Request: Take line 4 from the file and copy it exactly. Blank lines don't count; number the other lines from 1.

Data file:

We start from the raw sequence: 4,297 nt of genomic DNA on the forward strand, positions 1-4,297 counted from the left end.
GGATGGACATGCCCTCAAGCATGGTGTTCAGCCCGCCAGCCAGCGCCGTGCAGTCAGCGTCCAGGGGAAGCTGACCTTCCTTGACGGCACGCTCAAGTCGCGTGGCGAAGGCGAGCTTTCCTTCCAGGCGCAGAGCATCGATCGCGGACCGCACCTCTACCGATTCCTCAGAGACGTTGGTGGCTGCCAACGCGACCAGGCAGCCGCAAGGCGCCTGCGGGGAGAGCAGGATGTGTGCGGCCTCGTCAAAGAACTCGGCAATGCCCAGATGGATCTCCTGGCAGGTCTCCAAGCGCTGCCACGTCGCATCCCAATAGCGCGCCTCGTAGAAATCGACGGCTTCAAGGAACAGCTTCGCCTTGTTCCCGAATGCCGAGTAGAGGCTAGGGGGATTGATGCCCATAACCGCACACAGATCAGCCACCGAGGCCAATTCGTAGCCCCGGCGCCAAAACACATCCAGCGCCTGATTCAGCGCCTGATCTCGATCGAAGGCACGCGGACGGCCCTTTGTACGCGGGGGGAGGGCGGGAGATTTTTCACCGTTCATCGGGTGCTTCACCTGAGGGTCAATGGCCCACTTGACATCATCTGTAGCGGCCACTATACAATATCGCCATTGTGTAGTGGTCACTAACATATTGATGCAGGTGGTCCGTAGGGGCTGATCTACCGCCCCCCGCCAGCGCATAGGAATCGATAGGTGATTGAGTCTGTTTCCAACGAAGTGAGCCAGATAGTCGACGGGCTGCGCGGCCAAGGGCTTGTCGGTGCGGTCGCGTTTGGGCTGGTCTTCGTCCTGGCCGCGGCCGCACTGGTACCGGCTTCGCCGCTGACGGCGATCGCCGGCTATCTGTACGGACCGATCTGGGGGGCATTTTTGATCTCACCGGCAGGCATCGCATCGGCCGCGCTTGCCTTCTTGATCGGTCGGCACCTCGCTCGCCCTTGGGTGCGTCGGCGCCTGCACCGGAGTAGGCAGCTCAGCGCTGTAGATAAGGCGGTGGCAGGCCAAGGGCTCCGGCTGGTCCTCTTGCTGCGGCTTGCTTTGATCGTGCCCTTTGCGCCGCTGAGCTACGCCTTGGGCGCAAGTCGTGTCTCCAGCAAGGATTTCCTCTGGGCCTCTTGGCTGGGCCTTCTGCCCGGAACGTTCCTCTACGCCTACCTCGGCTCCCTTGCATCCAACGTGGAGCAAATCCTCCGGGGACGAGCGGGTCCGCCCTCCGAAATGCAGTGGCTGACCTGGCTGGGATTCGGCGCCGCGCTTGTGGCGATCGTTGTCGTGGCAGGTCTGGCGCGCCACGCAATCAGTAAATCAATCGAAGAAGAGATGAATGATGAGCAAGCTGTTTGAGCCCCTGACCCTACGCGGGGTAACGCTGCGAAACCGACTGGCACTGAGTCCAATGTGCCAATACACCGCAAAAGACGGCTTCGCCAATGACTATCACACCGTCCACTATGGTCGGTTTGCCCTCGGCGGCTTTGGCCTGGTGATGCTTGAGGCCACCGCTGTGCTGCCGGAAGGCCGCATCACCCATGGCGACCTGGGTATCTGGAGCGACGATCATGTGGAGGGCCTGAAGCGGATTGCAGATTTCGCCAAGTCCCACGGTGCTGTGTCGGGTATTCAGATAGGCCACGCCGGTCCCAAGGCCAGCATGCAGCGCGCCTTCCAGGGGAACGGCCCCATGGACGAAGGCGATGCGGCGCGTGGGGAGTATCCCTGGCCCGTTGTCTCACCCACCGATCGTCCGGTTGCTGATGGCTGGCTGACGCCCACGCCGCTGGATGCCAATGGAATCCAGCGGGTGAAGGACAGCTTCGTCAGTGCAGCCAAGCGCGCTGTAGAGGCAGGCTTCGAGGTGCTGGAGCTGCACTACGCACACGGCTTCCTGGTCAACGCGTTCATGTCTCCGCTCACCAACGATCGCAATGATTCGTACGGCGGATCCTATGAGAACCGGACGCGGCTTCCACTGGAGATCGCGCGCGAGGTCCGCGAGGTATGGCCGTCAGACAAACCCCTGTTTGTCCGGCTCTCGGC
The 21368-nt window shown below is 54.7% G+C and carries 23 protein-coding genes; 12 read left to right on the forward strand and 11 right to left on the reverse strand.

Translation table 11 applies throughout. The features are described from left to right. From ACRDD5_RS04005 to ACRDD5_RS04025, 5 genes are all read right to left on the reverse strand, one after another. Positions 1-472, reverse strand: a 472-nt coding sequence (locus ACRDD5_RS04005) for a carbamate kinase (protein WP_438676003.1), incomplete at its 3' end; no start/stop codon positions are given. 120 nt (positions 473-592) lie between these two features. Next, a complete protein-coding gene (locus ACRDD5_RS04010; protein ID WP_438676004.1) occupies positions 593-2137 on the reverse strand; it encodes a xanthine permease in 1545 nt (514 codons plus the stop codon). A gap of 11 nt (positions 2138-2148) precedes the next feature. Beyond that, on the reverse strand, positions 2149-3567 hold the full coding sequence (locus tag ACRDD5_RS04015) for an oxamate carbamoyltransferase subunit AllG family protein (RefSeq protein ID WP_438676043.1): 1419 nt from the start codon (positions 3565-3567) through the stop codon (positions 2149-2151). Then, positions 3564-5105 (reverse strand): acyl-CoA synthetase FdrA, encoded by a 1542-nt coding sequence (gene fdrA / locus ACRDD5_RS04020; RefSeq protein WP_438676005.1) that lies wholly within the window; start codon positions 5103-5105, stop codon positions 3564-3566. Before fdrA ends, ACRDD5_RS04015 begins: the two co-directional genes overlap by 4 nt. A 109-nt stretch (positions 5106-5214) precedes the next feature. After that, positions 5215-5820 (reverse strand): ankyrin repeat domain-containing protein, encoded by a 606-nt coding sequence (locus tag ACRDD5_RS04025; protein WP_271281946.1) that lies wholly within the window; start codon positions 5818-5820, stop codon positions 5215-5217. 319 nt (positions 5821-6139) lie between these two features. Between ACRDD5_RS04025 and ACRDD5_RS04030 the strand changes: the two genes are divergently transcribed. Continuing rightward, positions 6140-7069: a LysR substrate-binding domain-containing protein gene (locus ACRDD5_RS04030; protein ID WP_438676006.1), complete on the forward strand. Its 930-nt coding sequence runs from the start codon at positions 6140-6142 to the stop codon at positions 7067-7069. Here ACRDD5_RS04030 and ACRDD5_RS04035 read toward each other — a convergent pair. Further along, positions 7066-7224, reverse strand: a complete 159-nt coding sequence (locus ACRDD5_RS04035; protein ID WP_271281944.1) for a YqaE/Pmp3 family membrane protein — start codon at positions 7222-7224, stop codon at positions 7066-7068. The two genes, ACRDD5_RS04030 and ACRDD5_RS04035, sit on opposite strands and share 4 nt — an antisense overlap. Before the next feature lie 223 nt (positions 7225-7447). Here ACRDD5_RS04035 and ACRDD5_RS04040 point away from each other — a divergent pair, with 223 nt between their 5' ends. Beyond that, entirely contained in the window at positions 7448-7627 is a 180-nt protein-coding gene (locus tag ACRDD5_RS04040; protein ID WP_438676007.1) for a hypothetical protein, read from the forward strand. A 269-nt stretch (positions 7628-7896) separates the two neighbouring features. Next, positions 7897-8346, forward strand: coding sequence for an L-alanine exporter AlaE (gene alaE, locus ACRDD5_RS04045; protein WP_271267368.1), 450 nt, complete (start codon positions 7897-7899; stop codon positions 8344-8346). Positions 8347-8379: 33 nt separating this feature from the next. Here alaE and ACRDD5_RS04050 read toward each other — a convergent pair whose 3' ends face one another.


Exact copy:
Translation table 11 applies throughout. The features are described from left to right. From ACRDD5_RS04005 to ACRDD5_RS04025, 5 genes are all read right to left on the reverse strand, one after another. Positions 1-472, reverse strand: a 472-nt coding sequence (locus ACRDD5_RS04005) for a carbamate kinase (protein WP_438676003.1), incomplete at its 3' end; no start/stop codon positions are given. 120 nt (positions 473-592) lie between these two features. Next, a complete protein-coding gene (locus ACRDD5_RS04010; protein ID WP_438676004.1) occupies positions 593-2137 on the reverse strand; it encodes a xanthine permease in 1545 nt (514 codons plus the stop codon). A gap of 11 nt (positions 2138-2148) precedes the next feature. Beyond that, on the reverse strand, positions 2149-3567 hold the full coding sequence (locus tag ACRDD5_RS04015) for an oxamate carbamoyltransferase subunit AllG family protein (RefSeq protein ID WP_438676043.1): 1419 nt from the start codon (positions 3565-3567) through the stop codon (positions 2149-2151). Then, positions 3564-5105 (reverse strand): acyl-CoA synthetase FdrA, encoded by a 1542-nt coding sequence (gene fdrA / locus ACRDD5_RS04020; RefSeq protein WP_438676005.1) that lies wholly within the window; start codon positions 5103-5105, stop codon positions 3564-3566. Before fdrA ends, ACRDD5_RS04015 begins: the two co-directional genes overlap by 4 nt. A 109-nt stretch (positions 5106-5214) precedes the next feature. After that, positions 5215-5820 (reverse strand): ankyrin repeat domain-containing protein, encoded by a 606-nt coding sequence (locus tag ACRDD5_RS04025; protein WP_271281946.1) that lies wholly within the window; start codon positions 5818-5820, stop codon positions 5215-5217. 319 nt (positions 5821-6139) lie between these two features. Between ACRDD5_RS04025 and ACRDD5_RS04030 the strand changes: the two genes are divergently transcribed. Continuing rightward, positions 6140-7069: a LysR substrate-binding domain-containing protein gene (locus ACRDD5_RS04030; protein ID WP_438676006.1), complete on the forward strand. Its 930-nt coding sequence runs from the start codon at positions 6140-6142 to the stop codon at positions 7067-7069. Here ACRDD5_RS04030 and ACRDD5_RS04035 read toward each other — a convergent pair. Further along, positions 7066-7224, reverse strand: a complete 159-nt coding sequence (locus ACRDD5_RS04035; protein ID WP_271281944.1) for a YqaE/Pmp3 family membrane protein — start codon at positions 7222-7224, stop codon at positions 7066-7068. The two genes, ACRDD5_RS04030 and ACRDD5_RS04035, sit on opposite strands and share 4 nt — an antisense overlap. Before the next feature lie 223 nt (positions 7225-7447). Here ACRDD5_RS04035 and ACRDD5_RS04040 point away from each other — a divergent pair, with 223 nt between their 5' ends. Beyond that, entirely contained in the window at positions 7448-7627 is a 180-nt protein-coding gene (locus tag ACRDD5_RS04040; protein ID WP_438676007.1) for a hypothetical protein, read from the forward strand. A 269-nt stretch (positions 7628-7896) separates the two neighbouring features. Next, positions 7897-8346, forward strand: coding sequence for an L-alanine exporter AlaE (gene alaE, locus ACRDD5_RS04045; protein WP_271267368.1), 450 nt, complete (start codon positions 7897-7899; stop codon positions 8344-8346). Positions 8347-8379: 33 nt separating this feature from the next. Here alaE and ACRDD5_RS04050 read toward each other — a convergent pair whose 3' ends face one another.